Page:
In Some Ways, Goa Is India’s Paris

Could Terror Strike In Goa?

by Crespo D'Souza

In Some Ways, Goa Is India’s Paris

Fortunately, The State Now Has An Anti-Terror Squad

If the goal of Islamic terrorists is to destroy signs of “Western decadence”, Goa could be in trouble. After all, where else in India do women wear what they please wherever they please, showing so many uncovered body parts? Where does alcohol flow so freely? Where else does one find such a melange of cultures, or attitudes as liberal and free?

It may not have a soaring iron tower or palaces of equal grandeur, but it’s fair to say that Goa, at least in some ways, is the Paris of India. And since the terrorists of ISIS attacked Paris last week, killing 130 people at the sort of sites Goa is also known for – restaurants, bars, a music venue, a sports stadium – some Goans and Goa watchers are asking whether this small corner of India could also be a target.

Judging from history, the answer would be no. After all, Goa has not recorded even a single incident of mass deaths due to terrorism. And yet we all know that yesterdays don’t necessarily dictate tomorrows, especially in this complicated world of ours where growing technological advancement is accompanied by increasingly lethal radicalism. And Goa has served as a preferred rest stop for a number of known terrorists.

Police, who set up a special Anti-Terror Squad about a year ago, say they aren’t taking any chances.

“The terror strike in Paris is a lesson for all of us. We are pressing in 527 additional policemen in view of the tourist season and the IFFI (International Film Festival of India) not just in Panjim but also in places frequented by tourists,” said Sunil Garg, Inspector General of the Goa Police.

The bottom line is this. A place like Goa would do well not to assume it can’t happen here. From Bali to Oklahoma City to Lockerbie to Madrid, the list of unexpected terror sites is long. Who expected the Nov. 20 terror attack at a Radisson Blu hotel in the West African nation of Mali, coming just days after the Paris attack and leaving some 22 people dead?

With security being one of the most crucial aspects of a tourism-based economy like Goa’s, it’s little wonder stakeholders are jittery.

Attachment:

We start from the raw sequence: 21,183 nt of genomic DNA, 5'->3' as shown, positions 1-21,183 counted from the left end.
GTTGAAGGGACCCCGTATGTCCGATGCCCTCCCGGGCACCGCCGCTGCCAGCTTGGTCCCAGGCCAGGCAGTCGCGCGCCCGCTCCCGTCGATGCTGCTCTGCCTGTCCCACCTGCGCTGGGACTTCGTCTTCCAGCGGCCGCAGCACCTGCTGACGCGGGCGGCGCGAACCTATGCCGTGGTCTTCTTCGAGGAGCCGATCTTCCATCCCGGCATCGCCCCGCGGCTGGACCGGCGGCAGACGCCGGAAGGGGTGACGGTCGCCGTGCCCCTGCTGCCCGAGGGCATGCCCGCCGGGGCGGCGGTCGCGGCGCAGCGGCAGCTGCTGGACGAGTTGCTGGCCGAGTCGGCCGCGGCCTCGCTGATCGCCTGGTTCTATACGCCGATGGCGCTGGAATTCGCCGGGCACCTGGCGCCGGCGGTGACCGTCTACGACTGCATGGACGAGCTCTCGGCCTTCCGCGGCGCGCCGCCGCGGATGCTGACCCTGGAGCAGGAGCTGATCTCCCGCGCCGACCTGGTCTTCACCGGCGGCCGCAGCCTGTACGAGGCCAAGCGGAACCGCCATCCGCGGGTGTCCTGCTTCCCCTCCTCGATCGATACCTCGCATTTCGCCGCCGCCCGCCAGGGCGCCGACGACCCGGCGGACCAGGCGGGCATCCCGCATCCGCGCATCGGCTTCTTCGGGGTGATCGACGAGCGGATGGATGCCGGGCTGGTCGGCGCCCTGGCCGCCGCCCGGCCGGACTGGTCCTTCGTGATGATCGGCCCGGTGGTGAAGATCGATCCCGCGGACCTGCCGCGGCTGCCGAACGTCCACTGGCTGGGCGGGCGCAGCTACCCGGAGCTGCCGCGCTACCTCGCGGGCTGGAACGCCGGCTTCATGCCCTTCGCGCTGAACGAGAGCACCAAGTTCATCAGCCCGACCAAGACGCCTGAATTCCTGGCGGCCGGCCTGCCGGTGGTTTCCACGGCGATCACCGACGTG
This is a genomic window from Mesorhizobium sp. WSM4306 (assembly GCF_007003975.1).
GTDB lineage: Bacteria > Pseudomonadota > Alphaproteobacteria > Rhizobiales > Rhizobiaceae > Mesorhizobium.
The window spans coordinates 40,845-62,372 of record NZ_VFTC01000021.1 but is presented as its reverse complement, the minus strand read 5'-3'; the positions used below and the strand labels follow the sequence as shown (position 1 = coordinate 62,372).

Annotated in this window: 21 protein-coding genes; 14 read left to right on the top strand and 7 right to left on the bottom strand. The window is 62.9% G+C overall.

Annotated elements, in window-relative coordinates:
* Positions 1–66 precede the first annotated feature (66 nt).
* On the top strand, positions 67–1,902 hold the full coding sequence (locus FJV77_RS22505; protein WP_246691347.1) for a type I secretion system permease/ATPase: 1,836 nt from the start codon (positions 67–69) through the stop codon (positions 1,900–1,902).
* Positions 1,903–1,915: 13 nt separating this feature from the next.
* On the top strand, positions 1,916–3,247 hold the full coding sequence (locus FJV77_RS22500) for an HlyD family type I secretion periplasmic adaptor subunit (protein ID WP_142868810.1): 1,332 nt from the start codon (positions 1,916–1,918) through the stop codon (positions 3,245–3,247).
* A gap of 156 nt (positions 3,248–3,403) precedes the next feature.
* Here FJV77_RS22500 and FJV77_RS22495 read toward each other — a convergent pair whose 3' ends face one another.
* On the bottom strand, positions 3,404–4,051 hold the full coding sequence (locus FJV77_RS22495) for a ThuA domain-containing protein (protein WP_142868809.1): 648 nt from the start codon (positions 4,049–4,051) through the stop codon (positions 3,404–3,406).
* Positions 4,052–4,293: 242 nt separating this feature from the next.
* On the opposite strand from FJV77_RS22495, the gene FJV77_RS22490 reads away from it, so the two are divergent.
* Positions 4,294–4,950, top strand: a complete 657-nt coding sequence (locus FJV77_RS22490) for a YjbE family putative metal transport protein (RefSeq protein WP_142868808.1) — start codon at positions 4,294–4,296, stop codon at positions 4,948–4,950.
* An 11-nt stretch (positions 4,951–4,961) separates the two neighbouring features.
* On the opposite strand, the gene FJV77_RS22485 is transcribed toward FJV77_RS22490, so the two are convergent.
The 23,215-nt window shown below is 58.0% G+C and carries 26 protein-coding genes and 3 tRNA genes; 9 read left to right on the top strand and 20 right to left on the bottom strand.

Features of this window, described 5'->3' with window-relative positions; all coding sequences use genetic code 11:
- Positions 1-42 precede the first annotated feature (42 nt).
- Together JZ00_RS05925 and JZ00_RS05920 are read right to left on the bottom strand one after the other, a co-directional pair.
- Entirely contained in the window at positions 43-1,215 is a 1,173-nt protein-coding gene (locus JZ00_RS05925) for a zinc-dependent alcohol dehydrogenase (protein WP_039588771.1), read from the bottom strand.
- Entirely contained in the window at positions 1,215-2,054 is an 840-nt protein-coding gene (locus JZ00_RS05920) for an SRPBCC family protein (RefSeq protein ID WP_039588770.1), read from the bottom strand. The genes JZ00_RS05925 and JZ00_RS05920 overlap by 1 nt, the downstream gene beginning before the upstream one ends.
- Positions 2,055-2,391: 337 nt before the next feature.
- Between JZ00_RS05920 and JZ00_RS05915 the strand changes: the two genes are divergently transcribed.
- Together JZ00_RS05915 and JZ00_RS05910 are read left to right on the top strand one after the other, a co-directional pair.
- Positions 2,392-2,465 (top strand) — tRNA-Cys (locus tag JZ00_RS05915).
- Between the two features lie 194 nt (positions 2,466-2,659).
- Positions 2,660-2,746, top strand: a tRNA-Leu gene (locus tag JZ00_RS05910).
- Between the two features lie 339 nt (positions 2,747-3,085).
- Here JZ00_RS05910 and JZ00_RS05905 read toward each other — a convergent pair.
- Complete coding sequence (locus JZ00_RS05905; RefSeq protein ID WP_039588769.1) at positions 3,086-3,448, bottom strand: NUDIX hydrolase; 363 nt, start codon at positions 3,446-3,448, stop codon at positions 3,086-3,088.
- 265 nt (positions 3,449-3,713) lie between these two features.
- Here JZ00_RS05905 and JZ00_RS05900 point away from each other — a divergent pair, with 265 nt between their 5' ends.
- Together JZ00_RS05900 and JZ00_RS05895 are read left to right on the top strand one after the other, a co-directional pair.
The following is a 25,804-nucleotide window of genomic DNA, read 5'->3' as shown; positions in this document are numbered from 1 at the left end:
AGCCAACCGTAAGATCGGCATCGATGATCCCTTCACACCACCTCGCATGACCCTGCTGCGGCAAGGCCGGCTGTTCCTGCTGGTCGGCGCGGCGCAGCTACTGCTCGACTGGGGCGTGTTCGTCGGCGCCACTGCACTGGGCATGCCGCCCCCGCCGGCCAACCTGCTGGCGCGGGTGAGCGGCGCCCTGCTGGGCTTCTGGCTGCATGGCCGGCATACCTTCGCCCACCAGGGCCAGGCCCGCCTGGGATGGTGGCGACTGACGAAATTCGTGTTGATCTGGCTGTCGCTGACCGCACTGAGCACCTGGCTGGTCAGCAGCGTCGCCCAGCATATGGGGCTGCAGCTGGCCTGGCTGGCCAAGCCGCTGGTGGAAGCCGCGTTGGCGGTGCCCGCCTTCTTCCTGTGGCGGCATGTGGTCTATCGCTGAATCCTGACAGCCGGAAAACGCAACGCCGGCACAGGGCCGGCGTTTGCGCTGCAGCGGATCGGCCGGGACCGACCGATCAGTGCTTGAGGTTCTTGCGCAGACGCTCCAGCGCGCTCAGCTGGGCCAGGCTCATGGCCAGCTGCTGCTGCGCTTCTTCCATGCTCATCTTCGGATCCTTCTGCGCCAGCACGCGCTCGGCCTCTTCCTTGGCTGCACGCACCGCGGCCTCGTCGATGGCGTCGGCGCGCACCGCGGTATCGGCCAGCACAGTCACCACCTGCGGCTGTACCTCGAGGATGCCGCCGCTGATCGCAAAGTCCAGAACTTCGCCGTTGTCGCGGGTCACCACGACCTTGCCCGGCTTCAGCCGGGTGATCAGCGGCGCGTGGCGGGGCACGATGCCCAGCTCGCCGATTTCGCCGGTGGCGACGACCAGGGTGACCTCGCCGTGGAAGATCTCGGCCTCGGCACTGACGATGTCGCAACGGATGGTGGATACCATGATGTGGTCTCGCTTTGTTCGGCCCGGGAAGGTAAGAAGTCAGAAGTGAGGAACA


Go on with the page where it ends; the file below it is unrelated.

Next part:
“The police always say they are prepared and that they can tackle any situation. We’re lucky nothing’s happened so far. I know of instances where a British couple has travelled all over India and not once were they asked to produce their passport,” said a hotelier who did not wish to be named. He was referring to the rule that all hotels identify their guests and, in the case of foreigners, register their passport details in the so-called C-form and share the information with police.

While Goa has shifted the C-form registration process to online, several hotels are still doing it manually, leaving several loopholes.  Once a C-form is uploaded online, a flagged name will immediately show up, alerting the hotelier that their guest could spell trouble. With the manual process, it could take months to realise that a terrorist came, stayed and went.

Garg, the Goa police Inspector General, said the state Anti-Terror Squad is fast at work preparing for a serious terror attack.

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“We are having a meeting with all police officers above the rank of police inspector where they will be sensitised about preventing and handling such situations,” Garg said.

It’s important to note that Goa has had brushes with terror, even if they weren’t outright attacks. Several persons believed to be involved in terror acts have made Goa their home, either to lie low or to rest and recuperate.

Case in point is Abdul Mateen Damda Faquee, hailing from Bhatkal Karnataka, who was arrested by the Mumbai Police Anti Terror Squad at the Dabolim airport in July 2014. Or more importantly the case of Yasin Bhatkal, a well known Indian Mujahideen terror operative who stayed at a rented accommodation in Chapora for more than a year, and no one knew a thing.

Only after his arrest did the police search the room in which he was staying and find ‘bomb-making equipment’, acid bottles, detonators and other lethal items.

Yasin, the man accused in the German Bakery Bomb Blast in Pune in 2010 that killed 17, is said to be the mastermind of many blasts all over the country and was caught in an operation on the Indo-Nepal border in Bihar’s Raxaul town back in 2013.

More recently the case of 34-year-old Syed Ismail Afaq, another Indian Mujahideen operative who is a suspect in the 2008 Bangalore blasts that killed two people, had undergone training in paragliding near Arambol beach in Goa in 2014, months before he was caught with his colleagues.

Would terror groups carry out attacks in the same areas where they rest, recuperate and hone up on their skills? It’s clearly within the realm of possibility.

With Goa playing host to large late night parties and other events, the scenes could be sitting ducks for Mumbai- or Paris-style attacks.

The Goa Police Anti-Terror Squad has 110 members, including 30 intelligence officers. It places spotters at strategic locations such as markets, tourist sites like Old Goa, the beach belt, party joints and other area, to keep an eye on suspicious activity.

The Anti-Terror Squad has an armed component and an executive component, in addition to the intelligence gathering unit. That unit works full time in gathering information on terror-related activities.

Are Goans afraid?

“Goans are usually very inquisitive people. It isn’t easy to get away without people asking questions. Being a small society in which everyone knows everyone, an outsider will stand out. This makes it difficult for any terrorist to get away,” said Ralph de Souza, a professional working in Goa.

Of course, it must be remembered that committing this kind of atrocity wasn’t particularly easy in Paris, either.

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